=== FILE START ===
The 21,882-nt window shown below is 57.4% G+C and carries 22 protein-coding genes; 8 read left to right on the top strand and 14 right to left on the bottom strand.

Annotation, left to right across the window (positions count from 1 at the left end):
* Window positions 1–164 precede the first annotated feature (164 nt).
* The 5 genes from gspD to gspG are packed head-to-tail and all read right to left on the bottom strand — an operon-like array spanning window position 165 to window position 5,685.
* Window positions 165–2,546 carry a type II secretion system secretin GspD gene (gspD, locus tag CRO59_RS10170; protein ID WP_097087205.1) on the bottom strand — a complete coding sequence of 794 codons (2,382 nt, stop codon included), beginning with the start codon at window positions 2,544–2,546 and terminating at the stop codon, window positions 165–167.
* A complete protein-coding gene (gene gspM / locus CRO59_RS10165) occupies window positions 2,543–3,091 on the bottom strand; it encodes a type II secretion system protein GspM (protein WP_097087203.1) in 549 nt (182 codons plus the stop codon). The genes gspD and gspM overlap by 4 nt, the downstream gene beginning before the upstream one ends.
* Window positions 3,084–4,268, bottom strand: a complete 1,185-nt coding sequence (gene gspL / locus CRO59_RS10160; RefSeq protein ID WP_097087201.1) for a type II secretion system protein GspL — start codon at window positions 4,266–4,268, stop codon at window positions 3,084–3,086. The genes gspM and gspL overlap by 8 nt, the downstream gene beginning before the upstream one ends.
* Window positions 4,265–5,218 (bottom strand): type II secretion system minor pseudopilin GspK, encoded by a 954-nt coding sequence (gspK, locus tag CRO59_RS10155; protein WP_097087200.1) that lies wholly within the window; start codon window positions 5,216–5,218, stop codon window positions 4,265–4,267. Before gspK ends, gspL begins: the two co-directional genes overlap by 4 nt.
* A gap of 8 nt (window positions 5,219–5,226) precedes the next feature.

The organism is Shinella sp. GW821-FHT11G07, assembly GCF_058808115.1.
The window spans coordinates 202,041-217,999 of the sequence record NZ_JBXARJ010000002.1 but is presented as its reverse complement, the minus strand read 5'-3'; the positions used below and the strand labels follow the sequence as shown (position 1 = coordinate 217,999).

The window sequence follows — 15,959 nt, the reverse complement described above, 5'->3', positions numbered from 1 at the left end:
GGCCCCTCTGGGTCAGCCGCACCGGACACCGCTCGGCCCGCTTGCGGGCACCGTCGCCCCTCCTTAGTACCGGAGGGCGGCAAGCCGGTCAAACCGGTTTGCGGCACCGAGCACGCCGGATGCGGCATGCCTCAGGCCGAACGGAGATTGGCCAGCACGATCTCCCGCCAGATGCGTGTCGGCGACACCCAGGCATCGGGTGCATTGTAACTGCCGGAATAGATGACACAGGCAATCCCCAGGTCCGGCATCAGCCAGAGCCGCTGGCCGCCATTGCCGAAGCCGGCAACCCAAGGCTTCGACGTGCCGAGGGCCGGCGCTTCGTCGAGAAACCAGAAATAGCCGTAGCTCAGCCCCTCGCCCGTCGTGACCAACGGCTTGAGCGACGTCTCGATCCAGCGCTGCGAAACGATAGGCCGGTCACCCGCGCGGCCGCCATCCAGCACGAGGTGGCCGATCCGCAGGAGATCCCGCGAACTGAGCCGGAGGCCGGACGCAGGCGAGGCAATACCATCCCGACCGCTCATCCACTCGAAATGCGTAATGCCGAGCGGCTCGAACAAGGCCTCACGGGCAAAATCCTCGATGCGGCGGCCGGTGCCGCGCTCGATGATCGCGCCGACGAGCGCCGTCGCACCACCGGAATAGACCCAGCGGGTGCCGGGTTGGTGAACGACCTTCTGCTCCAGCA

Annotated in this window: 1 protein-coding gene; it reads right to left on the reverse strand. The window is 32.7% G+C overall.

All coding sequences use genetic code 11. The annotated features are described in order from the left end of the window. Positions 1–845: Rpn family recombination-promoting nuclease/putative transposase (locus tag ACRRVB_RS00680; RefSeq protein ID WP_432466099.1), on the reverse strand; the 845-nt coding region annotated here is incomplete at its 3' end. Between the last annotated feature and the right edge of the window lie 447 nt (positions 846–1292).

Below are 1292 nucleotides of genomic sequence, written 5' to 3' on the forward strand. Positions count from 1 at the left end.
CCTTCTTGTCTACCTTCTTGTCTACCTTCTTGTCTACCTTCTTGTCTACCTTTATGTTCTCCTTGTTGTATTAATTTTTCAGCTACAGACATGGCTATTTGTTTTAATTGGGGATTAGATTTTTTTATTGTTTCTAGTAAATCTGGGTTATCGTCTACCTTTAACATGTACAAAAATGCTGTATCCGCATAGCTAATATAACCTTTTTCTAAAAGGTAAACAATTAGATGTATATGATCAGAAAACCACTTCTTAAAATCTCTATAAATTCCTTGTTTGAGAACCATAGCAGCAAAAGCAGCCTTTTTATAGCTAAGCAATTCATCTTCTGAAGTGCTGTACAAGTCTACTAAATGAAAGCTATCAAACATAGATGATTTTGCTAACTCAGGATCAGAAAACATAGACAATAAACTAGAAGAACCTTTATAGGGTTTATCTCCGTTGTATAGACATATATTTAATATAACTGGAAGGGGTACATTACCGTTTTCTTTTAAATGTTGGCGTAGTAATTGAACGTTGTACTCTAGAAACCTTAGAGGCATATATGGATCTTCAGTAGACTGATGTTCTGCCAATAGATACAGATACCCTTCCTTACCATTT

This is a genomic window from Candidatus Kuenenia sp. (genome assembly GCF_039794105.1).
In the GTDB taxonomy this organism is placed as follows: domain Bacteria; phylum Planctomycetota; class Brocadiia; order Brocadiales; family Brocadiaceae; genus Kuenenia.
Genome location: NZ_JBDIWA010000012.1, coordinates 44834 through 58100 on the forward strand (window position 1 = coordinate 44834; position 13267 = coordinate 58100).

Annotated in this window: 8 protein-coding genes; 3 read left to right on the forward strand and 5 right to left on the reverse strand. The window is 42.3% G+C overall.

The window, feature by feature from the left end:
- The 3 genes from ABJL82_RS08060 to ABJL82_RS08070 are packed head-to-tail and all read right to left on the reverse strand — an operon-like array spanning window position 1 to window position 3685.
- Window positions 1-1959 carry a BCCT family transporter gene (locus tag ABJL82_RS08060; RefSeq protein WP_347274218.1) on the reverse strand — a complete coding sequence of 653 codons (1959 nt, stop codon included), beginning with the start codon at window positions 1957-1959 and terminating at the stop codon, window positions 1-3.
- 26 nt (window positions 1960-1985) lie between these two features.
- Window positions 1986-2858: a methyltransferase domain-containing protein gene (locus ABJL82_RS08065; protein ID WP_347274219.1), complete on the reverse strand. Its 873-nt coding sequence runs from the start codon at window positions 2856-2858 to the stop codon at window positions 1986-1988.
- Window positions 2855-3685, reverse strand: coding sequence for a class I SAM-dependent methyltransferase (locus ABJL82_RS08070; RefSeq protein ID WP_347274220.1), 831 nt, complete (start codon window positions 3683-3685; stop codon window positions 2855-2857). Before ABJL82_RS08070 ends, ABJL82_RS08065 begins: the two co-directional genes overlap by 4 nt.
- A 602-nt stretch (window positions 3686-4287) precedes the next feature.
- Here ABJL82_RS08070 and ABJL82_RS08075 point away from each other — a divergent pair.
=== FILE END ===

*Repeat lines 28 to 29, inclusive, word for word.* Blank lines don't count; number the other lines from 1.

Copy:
- A 602-nt stretch (window positions 3686-4287) precedes the next feature.
- Here ABJL82_RS08070 and ABJL82_RS08075 point away from each other — a divergent pair.